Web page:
Placenta Previa Attorneys in New Jersey
NJ Lawyers Representing Victims of Placenta Previa Malpractice and Birth Injuries
The last thing you want in your pregnancy is a potential problem that may jeopardize successful delivery of your baby, but unfortunately, complications can and do occur. One such complication is placenta previa, which is a low-lying placenta that partially or entirely covers the cervix. Although relatively rare, only 0.5% of pregnancies are afflicted with the condition, placenta previa can be very dangerous. As such, a physician must make the right call at the right time to avoid life-long injuries, even death, to their patients with placenta previa. Making the wrong decision or making it too late is not an option, as the stakes are simply too high. While the condition may be unavoidable, the best possible outcome should not be precluded by an obstetrician’s lack of education or competency when handling a complex pregnancy.
If a doctor or another medical professional failed to diagnose or mismanaged your placenta previa, causing you or your baby avoidable harm and suffering, then you should seriously consider seeking professional guidance from an experienced New Jersey birth injury lawyer. Contact Fronzuto Law Group now at (973)-435-4551 to review your case with an attorney free of charge. We understand that medical negligence with birth-related matters like placenta previa can cause immeasurable harm to you or your child, and legal action may provide highly necessary compensation for your immediate and long-term care, as well as undue emotional and physical injuries.
Understanding Placenta Previa
Many pregnancies begin with placentas located near the cervix. Early in pregnancy, it is not altogether rare for the placenta, which connects the baby to its food and oxygen source from the mother, to grow low in the womb. However, as the pregnancy progresses and the placenta grows toward the end of the pregnancy, it rises to the top of the womb. The purpose of this movement is to ensure that the placenta is not in the way of the cervix, thus allowing for the baby to exit the womb. If the cervix, which serves at the gateway to the birth canal, is partially or wholly obstructed at time of delivery, the mother and baby are at increased risk for injuries and complications.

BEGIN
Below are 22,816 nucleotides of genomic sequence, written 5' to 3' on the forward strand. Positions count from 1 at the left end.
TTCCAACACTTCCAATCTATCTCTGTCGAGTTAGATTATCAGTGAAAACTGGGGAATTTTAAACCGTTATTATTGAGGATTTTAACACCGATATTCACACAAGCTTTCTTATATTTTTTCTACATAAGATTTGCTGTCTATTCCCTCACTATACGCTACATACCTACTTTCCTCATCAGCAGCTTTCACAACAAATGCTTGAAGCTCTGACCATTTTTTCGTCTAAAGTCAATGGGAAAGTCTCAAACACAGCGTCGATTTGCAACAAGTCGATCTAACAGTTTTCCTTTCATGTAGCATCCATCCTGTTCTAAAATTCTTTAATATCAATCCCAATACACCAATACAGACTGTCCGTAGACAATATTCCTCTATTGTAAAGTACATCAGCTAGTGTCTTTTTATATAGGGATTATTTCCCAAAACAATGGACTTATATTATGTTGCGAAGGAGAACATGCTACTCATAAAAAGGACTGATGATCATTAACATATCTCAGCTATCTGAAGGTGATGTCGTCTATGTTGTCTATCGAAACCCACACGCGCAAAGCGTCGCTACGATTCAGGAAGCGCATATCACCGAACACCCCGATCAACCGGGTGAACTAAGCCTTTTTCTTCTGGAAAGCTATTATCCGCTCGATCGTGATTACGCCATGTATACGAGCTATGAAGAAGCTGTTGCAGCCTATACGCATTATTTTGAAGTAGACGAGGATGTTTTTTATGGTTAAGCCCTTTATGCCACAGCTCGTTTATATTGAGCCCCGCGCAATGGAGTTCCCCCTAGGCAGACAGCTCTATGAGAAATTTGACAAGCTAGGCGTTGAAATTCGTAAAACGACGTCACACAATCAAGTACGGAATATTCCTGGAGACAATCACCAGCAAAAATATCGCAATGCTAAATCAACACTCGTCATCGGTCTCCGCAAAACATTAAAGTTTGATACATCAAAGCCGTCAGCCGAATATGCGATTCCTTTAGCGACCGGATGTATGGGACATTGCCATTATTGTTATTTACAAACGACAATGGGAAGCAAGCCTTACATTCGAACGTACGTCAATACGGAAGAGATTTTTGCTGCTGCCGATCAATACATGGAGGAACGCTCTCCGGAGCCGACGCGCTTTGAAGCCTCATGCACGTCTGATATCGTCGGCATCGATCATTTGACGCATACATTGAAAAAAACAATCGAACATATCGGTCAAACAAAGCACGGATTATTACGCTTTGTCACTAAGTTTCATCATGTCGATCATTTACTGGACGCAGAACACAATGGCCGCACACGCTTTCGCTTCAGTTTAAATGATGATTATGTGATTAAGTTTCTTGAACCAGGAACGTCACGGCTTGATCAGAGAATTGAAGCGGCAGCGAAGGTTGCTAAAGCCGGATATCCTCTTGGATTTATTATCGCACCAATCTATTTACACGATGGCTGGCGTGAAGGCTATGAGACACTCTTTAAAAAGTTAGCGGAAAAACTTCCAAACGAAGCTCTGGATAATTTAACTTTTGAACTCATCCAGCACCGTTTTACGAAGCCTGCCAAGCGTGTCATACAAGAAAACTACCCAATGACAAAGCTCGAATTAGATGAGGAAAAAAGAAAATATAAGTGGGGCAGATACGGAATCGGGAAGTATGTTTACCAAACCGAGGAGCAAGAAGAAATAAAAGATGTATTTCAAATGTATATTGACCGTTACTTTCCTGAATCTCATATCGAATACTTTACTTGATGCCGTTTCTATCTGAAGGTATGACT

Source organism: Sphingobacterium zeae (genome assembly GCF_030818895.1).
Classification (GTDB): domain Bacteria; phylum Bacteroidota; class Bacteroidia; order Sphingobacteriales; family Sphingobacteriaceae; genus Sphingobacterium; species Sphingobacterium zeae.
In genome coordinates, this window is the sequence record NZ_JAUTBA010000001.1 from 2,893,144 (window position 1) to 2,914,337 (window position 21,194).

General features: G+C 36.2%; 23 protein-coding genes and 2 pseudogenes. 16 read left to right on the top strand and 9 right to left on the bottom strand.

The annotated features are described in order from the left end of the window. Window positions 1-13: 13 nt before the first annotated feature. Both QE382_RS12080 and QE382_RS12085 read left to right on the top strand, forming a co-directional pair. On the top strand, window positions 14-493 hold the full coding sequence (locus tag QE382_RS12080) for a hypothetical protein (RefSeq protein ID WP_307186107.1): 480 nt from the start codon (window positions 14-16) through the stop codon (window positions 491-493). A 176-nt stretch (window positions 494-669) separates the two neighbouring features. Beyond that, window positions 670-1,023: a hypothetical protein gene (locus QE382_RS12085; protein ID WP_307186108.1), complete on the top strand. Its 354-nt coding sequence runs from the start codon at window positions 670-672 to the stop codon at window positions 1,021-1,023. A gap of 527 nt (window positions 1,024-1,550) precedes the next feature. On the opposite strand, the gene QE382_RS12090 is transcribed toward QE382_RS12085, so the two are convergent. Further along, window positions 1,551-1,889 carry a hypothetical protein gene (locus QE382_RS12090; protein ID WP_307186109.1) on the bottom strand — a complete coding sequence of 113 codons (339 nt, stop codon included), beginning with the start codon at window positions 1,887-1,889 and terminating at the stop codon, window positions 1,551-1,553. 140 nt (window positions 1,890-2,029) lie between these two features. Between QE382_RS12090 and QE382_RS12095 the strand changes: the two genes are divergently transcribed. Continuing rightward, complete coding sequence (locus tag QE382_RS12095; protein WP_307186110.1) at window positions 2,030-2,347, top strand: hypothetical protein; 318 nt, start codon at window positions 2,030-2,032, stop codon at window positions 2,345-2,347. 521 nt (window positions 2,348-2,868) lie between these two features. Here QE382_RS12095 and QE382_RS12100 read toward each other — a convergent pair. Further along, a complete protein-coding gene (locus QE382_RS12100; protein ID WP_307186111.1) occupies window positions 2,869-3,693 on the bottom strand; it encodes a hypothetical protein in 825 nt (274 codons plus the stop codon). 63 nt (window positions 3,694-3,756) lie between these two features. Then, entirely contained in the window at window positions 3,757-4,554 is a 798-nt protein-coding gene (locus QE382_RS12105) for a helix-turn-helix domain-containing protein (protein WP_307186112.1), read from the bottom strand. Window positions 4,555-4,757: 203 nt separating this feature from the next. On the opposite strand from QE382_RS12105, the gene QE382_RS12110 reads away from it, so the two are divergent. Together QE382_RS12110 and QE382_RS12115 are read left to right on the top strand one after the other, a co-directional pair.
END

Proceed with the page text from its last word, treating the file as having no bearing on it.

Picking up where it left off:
The risk to mother and baby when placenta previa occurs is dependent upon the degree of cervical coverage, as the condition can range from slight to severe. Specifically, it may be marginal, when the placenta is close to the cervix; partial, when the placenta is partially covering the cervix; or total, when placenta is completely obstructing the path for delivery through the birth canal.
What are the Risk Factors for Placenta Previa?
Women prone to placenta previa include those who have:
- Abnormal uterine shapes
- Surgical scars affecting the uterus
- Uterine tumors
- Multiple pregnancy
- Specific habits and lifestyle choices, like tobacco or cocaine use.
In addition, women who have had fertility treatments, prior c-sections, or previous births are also more likely to develop the condition, as are older women (advanced maternal age), women pregnant with boys, and women of color.
Placenta Previa Symptoms and Diagnosis
When dealing with placenta previa, the symptoms are notable. If a pregnant woman reports painless, bright red bleeding after 20 weeks of pregnancy, her obstetrician should suspect several problems, one of which is placenta previa. The bleeding may sometimes be accompanied by cramping or contractions, and back pressure. To diagnose the condition, a physician, aside from taking a family history and physically examining the patient, typically orders a transvaginal ultrasound to view the internal organs and the position of the placenta.
What is the Treatment for Placenta Previa?